“Any cap on water consumption in metro Atlanta … would threaten the existing population and future population growth in metro Atlanta and the region’s ability to grow economically,” Katie Kirkpatrick, chief policy officer for the Metro Atlanta Chamber, said in pre-filed testimony.
Florida wants to cap Georgia’s average annual water consumption. Florida also seeks a 40 percent increase in water from the Chattahoochee — Atlanta’s main water source — the Flint, or underground aquifers to flow over the state line near Bainbridge during a drought.
David Sunding, a professor of natural resource economics at the University of California, Berkeley who was hired by Florida, focused water-reduction plans on two geographic areas: Metro Atlanta and Southwest Georgia. The Atlanta region returns only about 60 percent of the water it uses — brushing teeth, washing cars, watering lawns, flushing toilets — to the Chattahoochee River. Replacing old, leaky pipes would reduce wasted water by 15 percent, Sunding testified.
South Georgia and the Florida Panhandle suffered a withering drought in 2011-2012, yet north Georgia was relatively unscathed. If metro Atlanta had reduced outdoor watering by 50 percent, billions of additional gallons of water would’ve flowed down the Chattahoochee to alleviate Florida’s drought.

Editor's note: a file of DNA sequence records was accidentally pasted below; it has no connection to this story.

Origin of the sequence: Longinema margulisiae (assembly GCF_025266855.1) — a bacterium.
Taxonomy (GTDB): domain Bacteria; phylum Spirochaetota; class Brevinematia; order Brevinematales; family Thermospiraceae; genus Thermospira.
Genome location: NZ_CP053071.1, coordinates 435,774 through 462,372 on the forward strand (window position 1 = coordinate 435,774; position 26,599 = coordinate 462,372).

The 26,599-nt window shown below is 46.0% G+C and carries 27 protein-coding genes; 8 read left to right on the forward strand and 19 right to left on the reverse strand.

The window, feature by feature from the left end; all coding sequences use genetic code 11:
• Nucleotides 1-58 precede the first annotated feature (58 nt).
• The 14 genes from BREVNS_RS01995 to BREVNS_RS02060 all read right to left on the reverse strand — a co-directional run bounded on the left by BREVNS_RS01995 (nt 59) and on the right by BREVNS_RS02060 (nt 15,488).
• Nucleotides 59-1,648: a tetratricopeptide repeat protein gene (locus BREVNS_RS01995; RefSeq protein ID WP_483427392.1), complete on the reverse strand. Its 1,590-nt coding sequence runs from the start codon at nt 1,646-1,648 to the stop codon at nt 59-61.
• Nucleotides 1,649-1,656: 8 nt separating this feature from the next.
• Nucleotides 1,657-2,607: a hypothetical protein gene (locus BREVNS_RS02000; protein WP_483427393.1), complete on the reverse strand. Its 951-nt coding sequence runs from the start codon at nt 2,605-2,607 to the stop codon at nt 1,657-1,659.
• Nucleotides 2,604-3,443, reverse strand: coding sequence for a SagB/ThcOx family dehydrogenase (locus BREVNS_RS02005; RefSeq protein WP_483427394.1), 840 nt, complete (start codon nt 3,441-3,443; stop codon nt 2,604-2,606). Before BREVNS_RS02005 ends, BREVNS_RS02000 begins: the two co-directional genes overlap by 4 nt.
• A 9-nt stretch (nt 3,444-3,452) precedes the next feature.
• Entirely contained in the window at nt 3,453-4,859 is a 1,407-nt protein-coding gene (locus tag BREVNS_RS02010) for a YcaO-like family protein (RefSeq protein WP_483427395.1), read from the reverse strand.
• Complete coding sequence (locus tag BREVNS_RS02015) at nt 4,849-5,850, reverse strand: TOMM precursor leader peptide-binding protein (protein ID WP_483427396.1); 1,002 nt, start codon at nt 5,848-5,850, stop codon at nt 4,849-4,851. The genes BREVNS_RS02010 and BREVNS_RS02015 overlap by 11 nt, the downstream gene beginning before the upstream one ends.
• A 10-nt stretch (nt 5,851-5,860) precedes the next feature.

Sunding, relying on federal labor data, further notes that only a small number of landscaping jobs — less than 10 percent between 2006-08 — disappear during times of drought and state-mandated watering restrictions.
“We talked about these very same (conservation) measures 20 years ago, but Georgia didn’t want to do any of the things described in Sunding’s report,” George William Sherk, a water management expert and former Georgia State University professor, said in an interview. “It was the boom-town mentality; all growth was good. Georgia didn’t want to hear about any limitations on Atlanta’s growth.”
He added, “But agriculture is the low-hanging fruit here.”
Florida spent a good bit of the trial targeting farming practices, and wasteful water use, along the Flint River in southwest Georgia. Agriculture, after all, uses the lion’s share of water in the ACF basin in Georgia.
Farmers should deploy high-tech pivots that drip water onto crops rather than typical irrigation systems that spray water all over fields, Sunding says. State officials should also more strictly enforce the amount of water farmers use and, in particular, crack down on unpermitted irrigated acres. Sunding estimates that Southwest Georgia farmers are irrigating 90,000 acres without permits — maybe one-tenth of the land in the entire Flint River basin.